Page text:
Tuesday was the last day I saw grandpa alive. He was much weaker that day, but I had a mission. I wanted to say goodbye. And said goodbye I did. I told him not to worry about me, that I was really okay. He tried to say something to me. I put my ear next to his lips. I could hear and feel his breath coming out, but couldn’t make out the words. His last word to me will forever remain a mystery. My mother and I stood by his bedside. I held his hand, which by now had no strength left. It was so swollen and purple, so weak. I held it softly. I couldn’t stop my tears from falling. Grandpa smiled when he saw that, but at one point it seemed as if he was starting to cry too. I asked my mom if she wanted to go home. And we left.

On Wednesday I went to the hospital, but I wasn’t feeling well that day so I went home without seeing grandpa. It was okay, I told myself. I had already said my goodbyes. No regrets.

On Thursday my mom went alone to the hospital. Later she told me how he was in pain, how he was fidgeting so much, trying to free himself from the tubes and restraints. Thursday was the day the relatives were given the bad news and a lot of them went to say their goodbyes. My uncle had arrived from the States on Wednesday and my grandpa’s three children had agreed to stop the dialysis and let him go in peace.

On Friday, according to my mom, grandpa slept peacefully. He was unconscious, but he didn’t seem to be in pain. His face looked ‘better’. My mom said that gave her a a little hope that he would get better. It was on that night, around 9:30pm, that he passed. I found out the news in the morning from my dad. I didn’t feel anything. I guess I was prepared from the moment I first saw him the Friday before.

On Saturday, I went to work as usual. I found out when I was about to get off work that the funeral would begin that evening. Family and friends would gather to send my grandpa off, pouring blessed water onto his corpse. After work I rushed home, got changed, got myself into a cab and headed straight to the temple. I made it. I looked at him, sleeping peacefully, lifeless. I poured the orange water (why is it orange anyways?) on his hand, lightly squeezed it for the last time and told him to sleep well.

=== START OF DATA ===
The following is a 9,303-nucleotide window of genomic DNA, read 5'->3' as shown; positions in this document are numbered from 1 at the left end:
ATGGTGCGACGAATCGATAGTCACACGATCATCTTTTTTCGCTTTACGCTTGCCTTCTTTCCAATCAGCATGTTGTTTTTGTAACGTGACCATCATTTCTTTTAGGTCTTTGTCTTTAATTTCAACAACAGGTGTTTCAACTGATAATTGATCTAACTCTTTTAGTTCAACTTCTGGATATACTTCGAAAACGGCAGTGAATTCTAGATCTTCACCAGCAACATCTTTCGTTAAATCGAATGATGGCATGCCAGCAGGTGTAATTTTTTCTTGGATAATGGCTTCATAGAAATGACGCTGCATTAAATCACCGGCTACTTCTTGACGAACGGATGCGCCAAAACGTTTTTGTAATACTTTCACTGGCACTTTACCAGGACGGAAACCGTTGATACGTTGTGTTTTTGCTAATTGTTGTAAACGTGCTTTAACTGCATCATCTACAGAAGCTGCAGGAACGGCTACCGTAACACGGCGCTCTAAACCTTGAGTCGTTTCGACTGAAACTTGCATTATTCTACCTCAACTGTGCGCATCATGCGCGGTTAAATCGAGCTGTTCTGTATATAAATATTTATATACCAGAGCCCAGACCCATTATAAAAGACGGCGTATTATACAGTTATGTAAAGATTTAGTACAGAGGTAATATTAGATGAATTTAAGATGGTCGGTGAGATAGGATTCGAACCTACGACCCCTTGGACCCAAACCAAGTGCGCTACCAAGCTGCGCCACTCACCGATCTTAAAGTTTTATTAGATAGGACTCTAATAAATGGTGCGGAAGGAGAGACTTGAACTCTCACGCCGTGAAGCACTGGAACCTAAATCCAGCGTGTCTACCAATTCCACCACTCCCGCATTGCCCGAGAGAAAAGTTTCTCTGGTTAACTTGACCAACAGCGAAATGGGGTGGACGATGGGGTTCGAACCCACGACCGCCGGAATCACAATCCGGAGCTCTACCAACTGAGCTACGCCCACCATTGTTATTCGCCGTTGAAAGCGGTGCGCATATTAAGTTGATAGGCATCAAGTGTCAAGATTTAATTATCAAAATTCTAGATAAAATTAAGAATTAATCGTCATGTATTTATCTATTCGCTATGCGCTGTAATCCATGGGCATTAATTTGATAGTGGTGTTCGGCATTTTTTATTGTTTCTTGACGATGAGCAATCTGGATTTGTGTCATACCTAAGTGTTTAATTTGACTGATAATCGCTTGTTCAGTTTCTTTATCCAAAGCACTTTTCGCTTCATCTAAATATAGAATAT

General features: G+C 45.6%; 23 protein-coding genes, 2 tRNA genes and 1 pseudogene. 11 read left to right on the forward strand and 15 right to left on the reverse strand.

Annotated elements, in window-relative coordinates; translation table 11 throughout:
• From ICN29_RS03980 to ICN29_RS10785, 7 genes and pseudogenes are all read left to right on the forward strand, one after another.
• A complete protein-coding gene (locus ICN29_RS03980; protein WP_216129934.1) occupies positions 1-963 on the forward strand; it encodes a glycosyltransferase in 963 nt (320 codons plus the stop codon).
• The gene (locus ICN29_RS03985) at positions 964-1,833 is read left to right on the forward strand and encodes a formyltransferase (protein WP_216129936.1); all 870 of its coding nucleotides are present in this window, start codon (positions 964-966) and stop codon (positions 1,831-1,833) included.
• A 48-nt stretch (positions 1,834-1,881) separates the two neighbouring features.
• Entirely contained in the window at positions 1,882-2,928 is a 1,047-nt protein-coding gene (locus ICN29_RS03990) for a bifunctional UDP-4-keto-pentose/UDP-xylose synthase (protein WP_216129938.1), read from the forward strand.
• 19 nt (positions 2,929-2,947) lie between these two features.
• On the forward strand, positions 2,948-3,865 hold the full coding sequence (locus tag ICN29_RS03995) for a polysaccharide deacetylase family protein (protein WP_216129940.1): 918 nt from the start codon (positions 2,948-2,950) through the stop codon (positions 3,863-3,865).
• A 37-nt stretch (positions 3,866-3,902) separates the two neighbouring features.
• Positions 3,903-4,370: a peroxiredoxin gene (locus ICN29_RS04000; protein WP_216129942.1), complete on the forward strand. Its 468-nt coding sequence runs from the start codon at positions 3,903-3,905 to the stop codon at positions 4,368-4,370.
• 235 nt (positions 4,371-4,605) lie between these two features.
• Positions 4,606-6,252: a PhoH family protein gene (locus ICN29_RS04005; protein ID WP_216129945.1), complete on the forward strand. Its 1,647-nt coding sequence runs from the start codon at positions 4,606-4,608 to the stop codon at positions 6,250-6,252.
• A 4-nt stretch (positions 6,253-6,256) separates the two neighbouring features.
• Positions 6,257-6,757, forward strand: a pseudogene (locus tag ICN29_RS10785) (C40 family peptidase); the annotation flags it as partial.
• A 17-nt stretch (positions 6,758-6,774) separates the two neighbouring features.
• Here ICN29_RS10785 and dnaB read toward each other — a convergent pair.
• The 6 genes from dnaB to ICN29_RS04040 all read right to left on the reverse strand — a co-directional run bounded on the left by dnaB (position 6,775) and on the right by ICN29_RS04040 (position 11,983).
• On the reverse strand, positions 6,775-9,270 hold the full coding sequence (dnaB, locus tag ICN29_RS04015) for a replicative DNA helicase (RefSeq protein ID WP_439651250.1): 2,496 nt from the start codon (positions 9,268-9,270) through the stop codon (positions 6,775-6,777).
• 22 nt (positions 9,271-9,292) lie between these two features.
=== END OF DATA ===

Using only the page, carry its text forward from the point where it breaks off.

I went to the prayers session on Sunday – exactly one week after I had to fight to keep grandpa’s hand away from the life support tube. The praying was quick. Then I went to have dinner with my uncles and aunts from Uttaradit – my father’s older brothers and their wives had come down for the day to attend the funeral.

That whole week, my mom went to the temple every day. I wanted to go with her, but I had a lot of subtitles work on my hands. It was the next Saturday that I went to the temple again, for the cremation ceremony. I stood shoulder-to-shoulder with my younger cousin, handing out the commemorative books which had photographs of the family – one of which was of me and grandpa that I’d taken a few years back when I visited him alone at his house and posted on Instagram. A moment of happiness captured for posterity. I put the paper flower in the cremation chamber and told grandpa that I’d see him again. After all the family had said our goodbyes, the officials closed the door and lighted the fire. And like that, grandpa’s body was cremated.

On Sunday, we went to the temple early to collect his remains. The tiny pieces of bones were neatly arranged in the form of a miniature human body. We picked out some pieces to keep in the family ancestral chamber at Chanasongkram temple, and the rest we took out to the mouth of the Gulf of Thailand and dropped to the bottom of the sea. We finally laid our grandpa to rest.

Grandpa had battled for years with coronary diseases and diabetes, but in the end we lost him to a simple viral infection from – our guess is – a shrimp and zucchini stir-fried dish that he ate for dinner at home the Tuesday evening before he admitted himself to hospital.

Life really is unpredictable.

This post was written so I don’t forget every minute of what happened, but I hope it also serves as a reminder for you all that those we love will not stay with us forever. Let’s make our time with them count so when the time comes to part we have no regrets.